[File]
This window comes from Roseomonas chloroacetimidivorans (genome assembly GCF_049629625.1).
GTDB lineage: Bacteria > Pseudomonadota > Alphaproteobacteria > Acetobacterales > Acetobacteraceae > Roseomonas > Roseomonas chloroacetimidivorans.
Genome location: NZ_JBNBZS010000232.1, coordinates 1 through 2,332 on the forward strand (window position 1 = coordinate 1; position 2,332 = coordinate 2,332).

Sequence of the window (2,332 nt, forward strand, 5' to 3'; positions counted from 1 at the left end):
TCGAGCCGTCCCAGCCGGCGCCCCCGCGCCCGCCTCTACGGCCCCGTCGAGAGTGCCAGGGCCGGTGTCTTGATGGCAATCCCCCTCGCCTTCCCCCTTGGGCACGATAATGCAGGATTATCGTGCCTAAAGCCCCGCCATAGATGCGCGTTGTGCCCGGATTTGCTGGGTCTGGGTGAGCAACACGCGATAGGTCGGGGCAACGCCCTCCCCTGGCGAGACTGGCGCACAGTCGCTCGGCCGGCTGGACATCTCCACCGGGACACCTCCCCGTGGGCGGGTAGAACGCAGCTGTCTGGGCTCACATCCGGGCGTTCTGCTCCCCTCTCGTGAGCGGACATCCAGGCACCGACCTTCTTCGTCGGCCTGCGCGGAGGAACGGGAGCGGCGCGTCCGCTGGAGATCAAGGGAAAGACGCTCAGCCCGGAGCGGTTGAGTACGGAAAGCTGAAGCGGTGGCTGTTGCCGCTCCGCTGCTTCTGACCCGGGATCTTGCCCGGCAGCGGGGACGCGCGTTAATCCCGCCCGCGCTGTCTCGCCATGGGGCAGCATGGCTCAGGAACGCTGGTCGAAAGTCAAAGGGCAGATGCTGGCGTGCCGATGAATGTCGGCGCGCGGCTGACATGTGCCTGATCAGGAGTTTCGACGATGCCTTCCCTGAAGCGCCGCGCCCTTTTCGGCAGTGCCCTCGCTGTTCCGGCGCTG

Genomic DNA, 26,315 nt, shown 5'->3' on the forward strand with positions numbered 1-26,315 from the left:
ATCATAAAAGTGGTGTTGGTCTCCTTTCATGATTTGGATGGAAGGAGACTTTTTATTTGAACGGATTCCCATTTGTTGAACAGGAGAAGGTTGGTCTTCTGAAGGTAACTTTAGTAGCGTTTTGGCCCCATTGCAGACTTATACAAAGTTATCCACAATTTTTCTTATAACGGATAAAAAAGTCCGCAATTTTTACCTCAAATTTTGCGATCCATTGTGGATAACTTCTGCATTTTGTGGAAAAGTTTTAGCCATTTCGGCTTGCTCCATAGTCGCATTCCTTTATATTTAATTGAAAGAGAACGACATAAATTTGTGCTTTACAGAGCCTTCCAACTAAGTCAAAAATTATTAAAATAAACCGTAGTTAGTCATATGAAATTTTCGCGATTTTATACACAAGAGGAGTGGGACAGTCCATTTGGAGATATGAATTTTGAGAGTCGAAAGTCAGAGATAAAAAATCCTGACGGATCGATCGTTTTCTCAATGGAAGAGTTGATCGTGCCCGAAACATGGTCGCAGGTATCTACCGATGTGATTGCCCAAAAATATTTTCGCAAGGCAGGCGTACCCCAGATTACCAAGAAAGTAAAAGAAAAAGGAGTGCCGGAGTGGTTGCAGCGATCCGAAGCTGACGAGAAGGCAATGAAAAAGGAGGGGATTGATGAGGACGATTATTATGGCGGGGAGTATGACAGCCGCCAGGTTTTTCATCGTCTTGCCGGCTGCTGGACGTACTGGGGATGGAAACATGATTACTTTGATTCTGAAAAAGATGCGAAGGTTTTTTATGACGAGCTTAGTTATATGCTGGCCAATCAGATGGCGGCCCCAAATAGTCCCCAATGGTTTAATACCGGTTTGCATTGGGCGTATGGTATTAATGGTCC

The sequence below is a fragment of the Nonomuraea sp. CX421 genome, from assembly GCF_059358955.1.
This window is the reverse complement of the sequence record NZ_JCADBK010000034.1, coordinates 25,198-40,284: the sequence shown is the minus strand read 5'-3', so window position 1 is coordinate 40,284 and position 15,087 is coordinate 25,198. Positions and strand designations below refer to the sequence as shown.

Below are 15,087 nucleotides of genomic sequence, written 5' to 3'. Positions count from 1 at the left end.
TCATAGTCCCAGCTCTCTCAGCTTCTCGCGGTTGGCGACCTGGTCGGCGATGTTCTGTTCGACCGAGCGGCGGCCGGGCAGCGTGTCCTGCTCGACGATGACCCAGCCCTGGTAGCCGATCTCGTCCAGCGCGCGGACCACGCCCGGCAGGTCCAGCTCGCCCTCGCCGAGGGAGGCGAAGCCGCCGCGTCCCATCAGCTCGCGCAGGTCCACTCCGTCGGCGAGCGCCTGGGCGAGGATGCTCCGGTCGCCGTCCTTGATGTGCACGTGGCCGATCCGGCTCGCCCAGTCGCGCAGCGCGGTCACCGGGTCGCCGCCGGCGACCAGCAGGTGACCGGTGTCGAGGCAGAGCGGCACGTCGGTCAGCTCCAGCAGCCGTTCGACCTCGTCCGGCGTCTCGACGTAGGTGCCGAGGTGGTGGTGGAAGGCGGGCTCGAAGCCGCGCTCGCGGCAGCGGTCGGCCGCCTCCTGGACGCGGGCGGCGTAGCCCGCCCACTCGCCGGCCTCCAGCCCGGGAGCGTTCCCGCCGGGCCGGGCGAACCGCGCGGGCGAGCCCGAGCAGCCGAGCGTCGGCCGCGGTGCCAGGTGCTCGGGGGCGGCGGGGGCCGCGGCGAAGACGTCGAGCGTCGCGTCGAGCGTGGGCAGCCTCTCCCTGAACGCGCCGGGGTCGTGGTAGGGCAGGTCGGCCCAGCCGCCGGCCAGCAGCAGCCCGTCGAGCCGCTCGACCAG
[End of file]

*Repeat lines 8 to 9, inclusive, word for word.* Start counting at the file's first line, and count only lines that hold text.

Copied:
The sequence below is a fragment of the Nonomuraea sp. CX421 genome, from assembly GCF_059358955.1.
This window is the reverse complement of the sequence record NZ_JCADBK010000034.1, coordinates 25,198-40,284: the sequence shown is the minus strand read 5'-3', so window position 1 is coordinate 40,284 and position 15,087 is coordinate 25,198. Positions and strand designations below refer to the sequence as shown.